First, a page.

Tesla Generator Scam

Sep 20 2012 Published by under Uncategorized

If you get online and start looking for free energy sources, you will likely find a lot of websites, articles and videos that talk about a Tesla generator scam. The basic idea is that some people are using the name of the illustrious inventor to market guides, blueprints and other additional content about a generator that Nikola Tesla supposedly invented around the beginning of the 20th century.

The question is, are these claims really just part of one of the numerous myths associated with Tesla, or is there some truth to the fact that the man, who was said to have practically “invented” the entire past century in terms of technology, had in fact invented a device that would provide enough electricity to power household electronic devices?

A Journey Back in Time – The Origins of the Apparatus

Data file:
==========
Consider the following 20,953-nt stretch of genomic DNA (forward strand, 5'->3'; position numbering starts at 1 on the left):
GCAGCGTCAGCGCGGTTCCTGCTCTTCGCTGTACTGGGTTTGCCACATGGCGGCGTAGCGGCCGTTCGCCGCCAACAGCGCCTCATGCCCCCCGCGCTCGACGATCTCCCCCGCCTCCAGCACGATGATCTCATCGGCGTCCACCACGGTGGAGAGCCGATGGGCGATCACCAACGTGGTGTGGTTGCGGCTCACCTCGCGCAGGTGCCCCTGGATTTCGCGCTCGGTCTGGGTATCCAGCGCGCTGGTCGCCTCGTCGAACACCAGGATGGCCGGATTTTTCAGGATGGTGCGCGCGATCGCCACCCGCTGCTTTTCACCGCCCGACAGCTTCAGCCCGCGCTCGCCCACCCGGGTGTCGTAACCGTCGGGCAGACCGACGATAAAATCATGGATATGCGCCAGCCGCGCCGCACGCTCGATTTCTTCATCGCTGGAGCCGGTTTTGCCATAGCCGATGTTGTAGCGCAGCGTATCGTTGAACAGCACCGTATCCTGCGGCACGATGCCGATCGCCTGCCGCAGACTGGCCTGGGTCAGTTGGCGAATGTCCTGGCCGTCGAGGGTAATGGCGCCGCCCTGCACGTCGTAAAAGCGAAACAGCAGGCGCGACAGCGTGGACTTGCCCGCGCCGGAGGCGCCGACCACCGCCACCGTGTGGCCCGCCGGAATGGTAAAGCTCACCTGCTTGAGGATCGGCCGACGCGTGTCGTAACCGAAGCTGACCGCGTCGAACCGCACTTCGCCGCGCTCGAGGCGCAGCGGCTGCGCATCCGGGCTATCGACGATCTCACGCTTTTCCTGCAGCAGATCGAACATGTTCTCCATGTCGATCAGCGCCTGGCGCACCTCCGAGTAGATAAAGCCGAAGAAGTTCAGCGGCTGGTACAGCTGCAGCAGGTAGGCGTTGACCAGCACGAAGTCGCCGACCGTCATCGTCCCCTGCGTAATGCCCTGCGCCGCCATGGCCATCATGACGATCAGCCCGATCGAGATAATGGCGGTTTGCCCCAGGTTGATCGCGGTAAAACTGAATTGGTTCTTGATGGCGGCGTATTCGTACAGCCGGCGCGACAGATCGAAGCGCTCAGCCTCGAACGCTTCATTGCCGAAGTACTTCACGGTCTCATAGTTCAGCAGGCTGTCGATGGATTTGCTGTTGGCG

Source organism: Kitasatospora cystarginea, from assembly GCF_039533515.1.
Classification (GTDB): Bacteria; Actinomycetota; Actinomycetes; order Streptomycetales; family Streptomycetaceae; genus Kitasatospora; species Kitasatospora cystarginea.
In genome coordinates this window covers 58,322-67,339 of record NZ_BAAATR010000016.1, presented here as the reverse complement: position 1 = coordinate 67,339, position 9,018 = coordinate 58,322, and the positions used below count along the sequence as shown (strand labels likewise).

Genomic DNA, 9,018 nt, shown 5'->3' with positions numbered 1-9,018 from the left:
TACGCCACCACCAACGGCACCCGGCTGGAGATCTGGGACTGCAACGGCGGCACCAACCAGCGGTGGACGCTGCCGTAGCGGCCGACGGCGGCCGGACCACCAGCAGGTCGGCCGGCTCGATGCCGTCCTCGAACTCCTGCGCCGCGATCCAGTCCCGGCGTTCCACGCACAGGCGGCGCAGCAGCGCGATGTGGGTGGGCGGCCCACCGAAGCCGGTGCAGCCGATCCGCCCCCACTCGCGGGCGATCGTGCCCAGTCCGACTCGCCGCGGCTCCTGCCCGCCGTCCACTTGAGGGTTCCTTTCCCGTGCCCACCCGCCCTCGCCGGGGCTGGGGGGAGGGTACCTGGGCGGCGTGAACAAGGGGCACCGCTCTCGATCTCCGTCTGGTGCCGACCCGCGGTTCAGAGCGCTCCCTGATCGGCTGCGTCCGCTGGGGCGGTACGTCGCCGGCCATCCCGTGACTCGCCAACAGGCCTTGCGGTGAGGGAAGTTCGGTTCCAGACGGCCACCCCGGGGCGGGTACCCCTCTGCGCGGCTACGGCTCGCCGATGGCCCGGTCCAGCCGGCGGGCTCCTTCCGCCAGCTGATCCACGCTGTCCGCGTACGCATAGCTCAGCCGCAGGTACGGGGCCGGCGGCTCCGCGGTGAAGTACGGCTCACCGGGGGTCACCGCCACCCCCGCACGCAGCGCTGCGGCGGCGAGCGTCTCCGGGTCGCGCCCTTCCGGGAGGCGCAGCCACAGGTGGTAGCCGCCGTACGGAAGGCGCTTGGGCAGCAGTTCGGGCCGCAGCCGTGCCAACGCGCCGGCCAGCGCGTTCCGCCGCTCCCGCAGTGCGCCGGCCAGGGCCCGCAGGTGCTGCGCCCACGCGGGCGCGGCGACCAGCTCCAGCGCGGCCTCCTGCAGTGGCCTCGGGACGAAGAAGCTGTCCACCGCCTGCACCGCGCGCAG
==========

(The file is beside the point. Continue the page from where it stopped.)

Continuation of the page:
If we want to get to the bottom of this, we have to first investigate the claims about this illusive electricity generating device, and whether or not it can provide any practically usable amount of electrical energy.

Now, it turns out that Tesla did come up with a variety of gadgets designed to generate electrical current, one of the most popular of which is the famous “Apparatus for the Utilization of Radiant Energy” that he had patented in 1901.

Basically consisting of an insulated antenna, a connection to the ground and a basic circuit to harness the electricity and make it usable, this electric power generator uses one of the simplest designs you will ever find in electronics – based, however, on some powerful concepts.

The device, as described by Tesla, operates on a principle according to which energy from the sun and the cosmos that bombards the Earth’s atmosphere on a constant basis can be used to charge capacitors, the discharge being able to supply a constant amount of basically free electric energy.